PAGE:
From family shrines to one big church

From family shrines to one big church

By Takudzwa Mazwienduna

The first Sunday service in Zimbabwe was probably conducted by Father Goncalo Da Silveira some time in the 16th century. The Portuguese Catholic priest baptised a considerable number of Karangas under Chief Gamba and gained influence in the Munhu Mutapa empire. The significance of his mission was not as much as that of Robert Moffat and the London Missionary Society whose campaign established Sunday service a few hundred years later. Why these missionaries thought it was okay to go around the world telling everyone to follow their way is a story for another day. The power politics that encouraged Evangelism however is an intriguing aspect of any religion.

The African Traditional Religion; centered on families’ patriarchal lineage, has shaped societal norms and views long before The Portuguese Catholic priest or the English evangelist set foot in Zimbabwe. Most of the traditions catered for patriarchy in the same way Christianity served imperialist interests. Customs like lobola (bride price) or gupuro (divorce ceremonies where the woman is shamefully dismissed with the least valuable farewell token from her husband who controls all the resources) shows the extent to which patriarchy was a sacred aspect of its doctrine. The Abrahamic religions obviously had the same catch before imperialism fuelled their world wide evangelism. Hinduism and Jainism came with the caste system; a dehumanising aspect of the religion’s doctrine that dehumanised certain classes in society while elevating others.

Organised religious organisations almost always ended up teaming up with those in power. In fact, religion was the utmost authority in the feudal system with the ability to appoint kings while witch hunters or street prophets dismantled monarchies by claiming that invisible gods or spirits were not happy with the establishments. Millions of people died fighting for Islamic or Christian influence during the crusades, people whose ideas posed threats to the relevance of religious ideas were labelled heretics and jailed or killed during the infamous inquisitions, the list goes on.

Religion is the only institution from feudal times that has retained widespread dominance because of the propaganda mechanisms it put in place; childhood indoctrination being the biggest. While monarchs and other “divinely appointed” repressive institutions have almost gone extinct to give way to progressive nations, religion has simply evolved from family shrines to big churches.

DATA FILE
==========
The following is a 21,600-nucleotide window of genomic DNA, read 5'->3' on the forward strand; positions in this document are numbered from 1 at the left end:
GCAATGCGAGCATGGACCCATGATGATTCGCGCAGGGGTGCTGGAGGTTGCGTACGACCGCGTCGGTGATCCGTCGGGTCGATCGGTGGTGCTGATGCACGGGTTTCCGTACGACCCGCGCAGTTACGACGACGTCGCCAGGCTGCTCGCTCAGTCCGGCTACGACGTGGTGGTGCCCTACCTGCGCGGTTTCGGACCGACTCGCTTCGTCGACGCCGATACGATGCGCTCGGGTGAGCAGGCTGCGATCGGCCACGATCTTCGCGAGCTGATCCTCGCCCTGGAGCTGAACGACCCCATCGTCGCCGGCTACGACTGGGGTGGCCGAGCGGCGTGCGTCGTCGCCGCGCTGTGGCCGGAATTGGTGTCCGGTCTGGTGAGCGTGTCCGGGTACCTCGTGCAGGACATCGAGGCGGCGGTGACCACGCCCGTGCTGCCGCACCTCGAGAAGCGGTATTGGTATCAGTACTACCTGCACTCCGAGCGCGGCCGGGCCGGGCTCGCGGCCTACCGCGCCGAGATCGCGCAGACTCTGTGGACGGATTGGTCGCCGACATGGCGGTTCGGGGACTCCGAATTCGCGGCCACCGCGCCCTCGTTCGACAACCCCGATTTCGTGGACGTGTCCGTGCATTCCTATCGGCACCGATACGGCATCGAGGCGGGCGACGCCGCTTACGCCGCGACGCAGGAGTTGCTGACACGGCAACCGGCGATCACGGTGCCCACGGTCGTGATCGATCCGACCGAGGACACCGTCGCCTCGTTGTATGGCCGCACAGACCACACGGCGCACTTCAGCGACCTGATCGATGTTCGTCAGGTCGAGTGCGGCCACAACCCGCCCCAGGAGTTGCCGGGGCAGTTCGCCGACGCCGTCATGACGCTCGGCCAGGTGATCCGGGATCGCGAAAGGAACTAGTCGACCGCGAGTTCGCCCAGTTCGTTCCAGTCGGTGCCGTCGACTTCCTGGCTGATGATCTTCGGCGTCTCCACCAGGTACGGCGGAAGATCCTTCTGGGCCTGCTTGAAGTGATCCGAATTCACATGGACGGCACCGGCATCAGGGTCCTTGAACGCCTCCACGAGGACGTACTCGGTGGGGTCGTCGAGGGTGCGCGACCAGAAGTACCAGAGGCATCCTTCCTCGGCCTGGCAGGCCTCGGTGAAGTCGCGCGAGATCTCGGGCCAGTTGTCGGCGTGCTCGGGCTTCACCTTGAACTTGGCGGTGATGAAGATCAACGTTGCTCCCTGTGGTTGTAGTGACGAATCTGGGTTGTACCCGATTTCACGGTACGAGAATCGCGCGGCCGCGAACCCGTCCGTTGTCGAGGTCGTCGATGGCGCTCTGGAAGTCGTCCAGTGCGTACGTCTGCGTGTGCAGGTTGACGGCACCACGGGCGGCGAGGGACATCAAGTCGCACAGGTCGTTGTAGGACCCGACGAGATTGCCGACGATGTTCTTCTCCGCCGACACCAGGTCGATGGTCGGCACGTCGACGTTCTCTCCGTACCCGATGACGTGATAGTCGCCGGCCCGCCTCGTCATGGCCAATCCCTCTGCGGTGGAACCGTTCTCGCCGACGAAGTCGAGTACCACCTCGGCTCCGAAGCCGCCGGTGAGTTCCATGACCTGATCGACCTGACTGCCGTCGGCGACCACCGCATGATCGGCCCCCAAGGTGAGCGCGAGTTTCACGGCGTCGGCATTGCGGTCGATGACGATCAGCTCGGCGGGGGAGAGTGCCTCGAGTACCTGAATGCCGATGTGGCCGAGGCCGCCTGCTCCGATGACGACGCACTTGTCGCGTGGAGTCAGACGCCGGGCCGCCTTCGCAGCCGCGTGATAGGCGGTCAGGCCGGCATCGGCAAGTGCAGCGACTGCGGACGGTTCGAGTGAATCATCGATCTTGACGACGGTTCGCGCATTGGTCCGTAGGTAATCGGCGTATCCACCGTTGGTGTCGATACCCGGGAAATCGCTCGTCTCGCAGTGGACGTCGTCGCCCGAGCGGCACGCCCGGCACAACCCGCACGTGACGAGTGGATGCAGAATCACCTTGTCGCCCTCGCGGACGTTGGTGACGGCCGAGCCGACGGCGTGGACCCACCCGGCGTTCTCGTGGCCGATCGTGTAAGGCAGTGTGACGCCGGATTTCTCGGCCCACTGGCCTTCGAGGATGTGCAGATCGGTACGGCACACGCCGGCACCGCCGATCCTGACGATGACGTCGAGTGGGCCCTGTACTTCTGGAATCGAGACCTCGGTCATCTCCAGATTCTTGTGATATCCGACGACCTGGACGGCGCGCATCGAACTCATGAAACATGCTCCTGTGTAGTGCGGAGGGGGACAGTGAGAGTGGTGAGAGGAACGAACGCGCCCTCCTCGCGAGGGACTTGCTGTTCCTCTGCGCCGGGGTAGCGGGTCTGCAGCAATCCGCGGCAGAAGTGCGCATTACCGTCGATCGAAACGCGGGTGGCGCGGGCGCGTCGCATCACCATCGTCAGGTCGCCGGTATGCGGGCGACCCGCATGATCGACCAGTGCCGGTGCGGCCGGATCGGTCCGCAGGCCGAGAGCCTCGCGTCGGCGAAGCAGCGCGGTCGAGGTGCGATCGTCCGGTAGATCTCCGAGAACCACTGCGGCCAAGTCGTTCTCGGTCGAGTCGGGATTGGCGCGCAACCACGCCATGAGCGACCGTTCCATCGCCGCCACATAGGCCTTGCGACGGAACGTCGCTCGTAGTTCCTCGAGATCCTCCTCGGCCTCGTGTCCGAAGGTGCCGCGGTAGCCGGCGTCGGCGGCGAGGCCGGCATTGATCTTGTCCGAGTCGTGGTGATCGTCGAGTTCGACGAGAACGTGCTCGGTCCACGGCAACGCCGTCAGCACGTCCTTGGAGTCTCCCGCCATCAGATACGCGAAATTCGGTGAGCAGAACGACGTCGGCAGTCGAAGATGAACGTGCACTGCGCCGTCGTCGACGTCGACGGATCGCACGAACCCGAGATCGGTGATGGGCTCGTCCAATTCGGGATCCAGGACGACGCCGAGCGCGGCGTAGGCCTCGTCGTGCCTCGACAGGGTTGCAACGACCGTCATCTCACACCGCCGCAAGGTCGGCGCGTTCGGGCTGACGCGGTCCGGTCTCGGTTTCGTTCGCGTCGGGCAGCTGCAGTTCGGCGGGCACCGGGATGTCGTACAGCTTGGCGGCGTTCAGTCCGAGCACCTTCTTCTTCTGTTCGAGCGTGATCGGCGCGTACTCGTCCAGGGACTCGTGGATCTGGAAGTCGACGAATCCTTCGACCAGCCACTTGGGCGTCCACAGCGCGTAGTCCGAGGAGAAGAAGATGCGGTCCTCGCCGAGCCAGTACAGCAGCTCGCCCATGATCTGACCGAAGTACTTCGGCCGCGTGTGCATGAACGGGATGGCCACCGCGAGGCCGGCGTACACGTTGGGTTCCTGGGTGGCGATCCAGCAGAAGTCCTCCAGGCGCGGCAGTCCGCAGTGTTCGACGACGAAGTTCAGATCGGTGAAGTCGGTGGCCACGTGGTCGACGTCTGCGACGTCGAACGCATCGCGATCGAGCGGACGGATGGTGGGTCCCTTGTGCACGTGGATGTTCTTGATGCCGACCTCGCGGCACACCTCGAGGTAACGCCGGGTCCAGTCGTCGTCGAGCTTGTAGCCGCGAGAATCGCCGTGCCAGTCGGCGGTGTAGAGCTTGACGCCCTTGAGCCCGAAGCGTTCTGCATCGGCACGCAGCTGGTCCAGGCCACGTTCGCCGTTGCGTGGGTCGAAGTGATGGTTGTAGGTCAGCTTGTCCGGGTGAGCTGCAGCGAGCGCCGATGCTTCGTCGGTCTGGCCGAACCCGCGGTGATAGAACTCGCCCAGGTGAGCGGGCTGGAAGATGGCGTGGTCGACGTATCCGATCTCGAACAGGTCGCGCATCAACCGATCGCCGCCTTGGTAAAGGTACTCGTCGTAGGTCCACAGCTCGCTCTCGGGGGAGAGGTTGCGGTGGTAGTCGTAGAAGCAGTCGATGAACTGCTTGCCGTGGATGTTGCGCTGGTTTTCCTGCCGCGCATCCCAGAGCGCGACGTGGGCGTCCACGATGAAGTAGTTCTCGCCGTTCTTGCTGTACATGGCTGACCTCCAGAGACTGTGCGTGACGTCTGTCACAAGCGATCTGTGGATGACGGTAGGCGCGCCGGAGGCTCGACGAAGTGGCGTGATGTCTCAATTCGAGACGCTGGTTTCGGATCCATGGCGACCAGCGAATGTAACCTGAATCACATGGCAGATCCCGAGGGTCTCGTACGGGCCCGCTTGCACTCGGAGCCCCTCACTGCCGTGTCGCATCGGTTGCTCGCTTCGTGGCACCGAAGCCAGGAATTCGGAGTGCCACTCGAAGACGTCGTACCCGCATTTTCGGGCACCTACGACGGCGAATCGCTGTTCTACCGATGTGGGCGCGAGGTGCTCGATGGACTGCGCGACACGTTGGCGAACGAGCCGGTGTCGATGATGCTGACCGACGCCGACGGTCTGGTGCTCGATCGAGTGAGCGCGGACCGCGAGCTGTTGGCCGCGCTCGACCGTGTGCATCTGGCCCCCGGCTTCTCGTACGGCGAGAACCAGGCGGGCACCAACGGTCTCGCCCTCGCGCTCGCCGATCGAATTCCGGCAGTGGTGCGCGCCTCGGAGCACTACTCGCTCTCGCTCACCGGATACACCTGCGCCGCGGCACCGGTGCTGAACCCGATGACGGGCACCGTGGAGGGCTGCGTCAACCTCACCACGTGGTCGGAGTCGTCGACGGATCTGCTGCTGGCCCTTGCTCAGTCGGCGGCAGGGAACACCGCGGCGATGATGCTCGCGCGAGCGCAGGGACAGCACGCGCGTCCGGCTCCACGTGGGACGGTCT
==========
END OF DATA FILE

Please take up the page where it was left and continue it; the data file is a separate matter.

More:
“Evolved” is a bit of an overstatement because that would imply that there are significant changes to religion. Religious establishments are still based on dogma, rely on human ignorance, facilitate for mass manipulation and bigotry amongst the masses. Modern politicians use religion just like Kings did in feudal times when they don’t have a good argument. Just like every establishment from our feudal past, religion is still an enemy to reason and progress.

Reason, free inquiry and scrutiny has progressed our society from feudal monarchs to the liberal and just democracies we enjoy today. We had the chance to question despotic kings and repressive practices like slavery, but we let religion off the hook and only raised our eyebrows when it was extreme cases like 9/11. Religious atrocities in Africa don’t even get that much attention as an attack on the capitalist centre of the world got back then. The Lord Resistance Army produced numerous child soldiers, the Seleka and Anti Balaka in the Central African Republic (Muslim and Christian political groups) have caused years of war and chaos, Nigeria’s Boko Haram and Somalia’s Al Shebab have caused so much terror it is difficult to keep up.

Despite this poor record, religion still gets respect from governments and societies. People casually condemn religious fundamentalists without acknowledging the problem with the religion’s fundamentals. We can only pave the way for more progress in our society if we ask the important questions

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